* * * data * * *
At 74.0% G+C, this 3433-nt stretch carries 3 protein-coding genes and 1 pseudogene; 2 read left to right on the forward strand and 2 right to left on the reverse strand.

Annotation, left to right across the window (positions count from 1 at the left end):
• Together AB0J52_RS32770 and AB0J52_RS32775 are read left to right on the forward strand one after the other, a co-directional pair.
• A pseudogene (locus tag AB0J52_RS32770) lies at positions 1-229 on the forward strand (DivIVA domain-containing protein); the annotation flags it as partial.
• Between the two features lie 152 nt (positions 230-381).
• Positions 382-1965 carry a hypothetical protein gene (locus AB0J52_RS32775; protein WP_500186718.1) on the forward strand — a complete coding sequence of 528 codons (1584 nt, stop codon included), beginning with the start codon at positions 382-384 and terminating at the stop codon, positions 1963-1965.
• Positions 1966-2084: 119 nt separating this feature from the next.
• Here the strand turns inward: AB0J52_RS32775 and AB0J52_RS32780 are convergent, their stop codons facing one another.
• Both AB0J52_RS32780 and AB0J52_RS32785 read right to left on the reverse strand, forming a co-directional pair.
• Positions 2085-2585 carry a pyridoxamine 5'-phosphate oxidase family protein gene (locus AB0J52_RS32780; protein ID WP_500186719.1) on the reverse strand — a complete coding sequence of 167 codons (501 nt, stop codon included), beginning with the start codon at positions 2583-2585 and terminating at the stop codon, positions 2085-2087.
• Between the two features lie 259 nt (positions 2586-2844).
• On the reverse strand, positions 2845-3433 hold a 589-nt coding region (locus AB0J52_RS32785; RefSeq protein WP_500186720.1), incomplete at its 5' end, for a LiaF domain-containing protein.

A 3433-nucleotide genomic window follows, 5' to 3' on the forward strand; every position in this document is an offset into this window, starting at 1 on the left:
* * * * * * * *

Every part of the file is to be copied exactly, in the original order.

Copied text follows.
At 74.0% G+C, this 3433-nt stretch carries 3 protein-coding genes and 1 pseudogene; 2 read left to right on the forward strand and 2 right to left on the reverse strand.

Annotation, left to right across the window (positions count from 1 at the left end):
• Together AB0J52_RS32770 and AB0J52_RS32775 are read left to right on the forward strand one after the other, a co-directional pair.
• A pseudogene (locus tag AB0J52_RS32770) lies at positions 1-229 on the forward strand (DivIVA domain-containing protein); the annotation flags it as partial.
• Between the two features lie 152 nt (positions 230-381).
• Positions 382-1965 carry a hypothetical protein gene (locus AB0J52_RS32775; protein WP_500186718.1) on the forward strand — a complete coding sequence of 528 codons (1584 nt, stop codon included), beginning with the start codon at positions 382-384 and terminating at the stop codon, positions 1963-1965.
• Positions 1966-2084: 119 nt separating this feature from the next.
• Here the strand turns inward: AB0J52_RS32775 and AB0J52_RS32780 are convergent, their stop codons facing one another.
• Both AB0J52_RS32780 and AB0J52_RS32785 read right to left on the reverse strand, forming a co-directional pair.
• Positions 2085-2585 carry a pyridoxamine 5'-phosphate oxidase family protein gene (locus AB0J52_RS32780; protein ID WP_500186719.1) on the reverse strand — a complete coding sequence of 167 codons (501 nt, stop codon included), beginning with the start codon at positions 2583-2585 and terminating at the stop codon, positions 2085-2087.
• Between the two features lie 259 nt (positions 2586-2844).
• On the reverse strand, positions 2845-3433 hold a 589-nt coding region (locus AB0J52_RS32785; RefSeq protein WP_500186720.1), incomplete at its 5' end, for a LiaF domain-containing protein.

A 3433-nucleotide genomic window follows, 5' to 3' on the forward strand; every position in this document is an offset into this window, starting at 1 on the left: